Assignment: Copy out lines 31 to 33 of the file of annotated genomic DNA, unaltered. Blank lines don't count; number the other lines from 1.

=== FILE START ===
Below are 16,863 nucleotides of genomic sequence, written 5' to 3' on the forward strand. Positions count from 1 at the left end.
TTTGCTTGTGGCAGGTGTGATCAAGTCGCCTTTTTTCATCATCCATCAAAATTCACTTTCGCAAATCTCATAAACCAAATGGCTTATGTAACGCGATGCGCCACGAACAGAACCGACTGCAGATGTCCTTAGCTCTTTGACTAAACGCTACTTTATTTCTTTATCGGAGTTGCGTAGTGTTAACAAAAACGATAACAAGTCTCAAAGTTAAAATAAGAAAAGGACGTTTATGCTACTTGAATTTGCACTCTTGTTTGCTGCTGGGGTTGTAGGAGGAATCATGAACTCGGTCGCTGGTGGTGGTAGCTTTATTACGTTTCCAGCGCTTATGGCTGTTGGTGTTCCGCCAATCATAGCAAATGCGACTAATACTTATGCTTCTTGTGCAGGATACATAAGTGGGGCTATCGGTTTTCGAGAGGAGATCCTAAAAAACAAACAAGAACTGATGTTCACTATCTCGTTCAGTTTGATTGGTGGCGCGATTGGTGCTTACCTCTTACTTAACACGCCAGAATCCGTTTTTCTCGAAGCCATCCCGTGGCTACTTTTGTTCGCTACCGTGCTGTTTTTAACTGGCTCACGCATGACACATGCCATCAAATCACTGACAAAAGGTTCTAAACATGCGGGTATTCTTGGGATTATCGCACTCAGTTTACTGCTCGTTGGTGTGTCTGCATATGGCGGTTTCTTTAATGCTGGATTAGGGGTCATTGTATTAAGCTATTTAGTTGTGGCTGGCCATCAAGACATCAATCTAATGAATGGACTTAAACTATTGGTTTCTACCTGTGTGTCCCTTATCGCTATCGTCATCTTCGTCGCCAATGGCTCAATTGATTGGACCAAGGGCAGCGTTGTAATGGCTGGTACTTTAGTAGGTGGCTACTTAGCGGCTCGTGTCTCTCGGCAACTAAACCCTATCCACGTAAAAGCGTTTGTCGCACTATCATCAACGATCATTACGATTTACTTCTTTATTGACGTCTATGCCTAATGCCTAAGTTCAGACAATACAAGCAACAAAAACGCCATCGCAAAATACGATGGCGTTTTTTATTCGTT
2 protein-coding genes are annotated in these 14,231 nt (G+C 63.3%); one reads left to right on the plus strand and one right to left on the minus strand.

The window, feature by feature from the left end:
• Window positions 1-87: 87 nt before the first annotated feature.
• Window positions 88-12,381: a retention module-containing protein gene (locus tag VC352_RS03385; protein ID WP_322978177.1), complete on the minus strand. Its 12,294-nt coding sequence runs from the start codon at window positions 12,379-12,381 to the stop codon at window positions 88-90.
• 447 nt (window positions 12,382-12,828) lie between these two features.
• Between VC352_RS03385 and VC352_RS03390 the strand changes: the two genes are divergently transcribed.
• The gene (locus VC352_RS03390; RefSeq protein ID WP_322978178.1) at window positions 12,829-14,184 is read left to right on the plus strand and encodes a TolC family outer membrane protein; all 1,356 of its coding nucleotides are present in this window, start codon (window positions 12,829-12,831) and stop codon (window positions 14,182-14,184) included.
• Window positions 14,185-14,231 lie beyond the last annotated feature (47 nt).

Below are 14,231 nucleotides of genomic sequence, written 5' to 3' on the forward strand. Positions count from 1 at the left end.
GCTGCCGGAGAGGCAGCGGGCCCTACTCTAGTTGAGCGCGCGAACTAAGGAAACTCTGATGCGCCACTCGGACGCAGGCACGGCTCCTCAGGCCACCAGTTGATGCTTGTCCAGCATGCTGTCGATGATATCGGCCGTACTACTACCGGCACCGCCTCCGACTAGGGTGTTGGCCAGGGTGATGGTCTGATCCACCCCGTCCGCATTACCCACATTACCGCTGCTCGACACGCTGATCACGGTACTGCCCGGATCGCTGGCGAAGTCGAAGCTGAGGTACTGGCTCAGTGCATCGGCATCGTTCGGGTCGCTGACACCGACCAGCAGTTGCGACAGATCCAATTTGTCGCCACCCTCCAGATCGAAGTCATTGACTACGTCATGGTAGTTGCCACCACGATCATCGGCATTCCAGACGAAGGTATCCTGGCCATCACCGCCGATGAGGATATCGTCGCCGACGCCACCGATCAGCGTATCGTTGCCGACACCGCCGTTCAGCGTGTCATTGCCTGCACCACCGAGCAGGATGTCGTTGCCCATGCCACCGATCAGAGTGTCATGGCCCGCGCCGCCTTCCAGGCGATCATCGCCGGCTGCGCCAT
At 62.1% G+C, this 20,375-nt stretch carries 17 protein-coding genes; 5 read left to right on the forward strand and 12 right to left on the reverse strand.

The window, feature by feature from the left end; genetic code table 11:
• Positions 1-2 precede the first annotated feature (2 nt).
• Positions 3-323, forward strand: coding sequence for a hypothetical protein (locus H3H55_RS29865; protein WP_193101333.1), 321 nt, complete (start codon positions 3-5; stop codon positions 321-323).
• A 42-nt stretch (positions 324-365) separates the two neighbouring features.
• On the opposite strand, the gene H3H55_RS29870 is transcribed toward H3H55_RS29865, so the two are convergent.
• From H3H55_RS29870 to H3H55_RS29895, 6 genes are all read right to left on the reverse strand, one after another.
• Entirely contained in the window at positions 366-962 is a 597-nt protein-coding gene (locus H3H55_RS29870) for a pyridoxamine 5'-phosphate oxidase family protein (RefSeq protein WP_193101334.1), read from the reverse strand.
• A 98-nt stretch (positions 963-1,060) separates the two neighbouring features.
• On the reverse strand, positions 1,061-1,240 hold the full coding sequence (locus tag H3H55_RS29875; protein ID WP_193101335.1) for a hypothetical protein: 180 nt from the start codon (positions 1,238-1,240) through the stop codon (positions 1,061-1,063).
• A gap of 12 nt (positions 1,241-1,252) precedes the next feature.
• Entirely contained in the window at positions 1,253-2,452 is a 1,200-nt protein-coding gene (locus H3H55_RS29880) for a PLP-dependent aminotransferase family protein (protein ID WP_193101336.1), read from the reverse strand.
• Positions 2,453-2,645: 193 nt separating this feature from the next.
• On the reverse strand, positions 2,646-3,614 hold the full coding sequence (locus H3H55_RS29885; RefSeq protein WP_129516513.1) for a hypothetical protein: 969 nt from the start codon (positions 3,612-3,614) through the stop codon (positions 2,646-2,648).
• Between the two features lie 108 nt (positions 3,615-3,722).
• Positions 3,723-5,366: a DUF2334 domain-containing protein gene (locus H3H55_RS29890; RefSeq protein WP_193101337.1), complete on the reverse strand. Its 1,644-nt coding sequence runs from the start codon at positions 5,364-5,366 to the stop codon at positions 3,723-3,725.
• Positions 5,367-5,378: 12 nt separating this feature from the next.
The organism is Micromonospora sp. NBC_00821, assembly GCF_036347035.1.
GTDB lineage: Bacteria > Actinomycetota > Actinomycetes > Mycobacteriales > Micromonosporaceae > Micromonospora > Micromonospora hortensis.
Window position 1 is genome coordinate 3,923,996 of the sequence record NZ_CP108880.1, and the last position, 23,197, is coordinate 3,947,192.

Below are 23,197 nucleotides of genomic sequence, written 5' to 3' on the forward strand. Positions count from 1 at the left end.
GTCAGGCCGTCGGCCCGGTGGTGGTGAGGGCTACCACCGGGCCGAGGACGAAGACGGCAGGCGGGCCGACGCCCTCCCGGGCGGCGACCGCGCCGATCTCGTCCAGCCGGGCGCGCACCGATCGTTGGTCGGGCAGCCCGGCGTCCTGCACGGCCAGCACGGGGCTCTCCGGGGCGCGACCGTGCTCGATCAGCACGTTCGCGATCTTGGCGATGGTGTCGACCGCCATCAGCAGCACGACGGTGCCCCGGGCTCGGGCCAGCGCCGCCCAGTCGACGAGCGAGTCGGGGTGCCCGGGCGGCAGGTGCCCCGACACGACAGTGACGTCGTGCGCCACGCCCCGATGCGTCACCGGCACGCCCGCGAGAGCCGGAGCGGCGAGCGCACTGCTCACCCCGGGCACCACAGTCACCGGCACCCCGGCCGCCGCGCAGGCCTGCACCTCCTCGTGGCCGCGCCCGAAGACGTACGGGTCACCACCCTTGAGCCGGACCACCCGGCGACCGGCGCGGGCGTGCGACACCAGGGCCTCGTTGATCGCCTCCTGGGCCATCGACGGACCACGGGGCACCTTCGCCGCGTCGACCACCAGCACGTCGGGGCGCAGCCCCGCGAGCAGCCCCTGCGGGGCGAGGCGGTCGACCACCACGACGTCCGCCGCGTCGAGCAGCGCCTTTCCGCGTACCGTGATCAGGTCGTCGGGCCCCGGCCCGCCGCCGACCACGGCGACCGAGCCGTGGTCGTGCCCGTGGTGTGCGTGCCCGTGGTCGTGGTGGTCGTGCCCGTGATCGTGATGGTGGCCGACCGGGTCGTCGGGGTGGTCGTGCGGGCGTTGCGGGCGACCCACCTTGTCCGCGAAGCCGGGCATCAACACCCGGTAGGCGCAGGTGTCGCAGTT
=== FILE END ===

GTDB lineage: Bacteria > Actinomycetota > Actinomycetes > Mycobacteriales > Micromonosporaceae > Micromonospora > Micromonospora hortensis.
Window position 1 is genome coordinate 3,923,996 of the sequence record NZ_CP108880.1, and the last position, 23,197, is coordinate 3,947,192.

Below are 23,197 nucleotides of genomic sequence, written 5' to 3' on the forward strand. Positions count from 1 at the left end.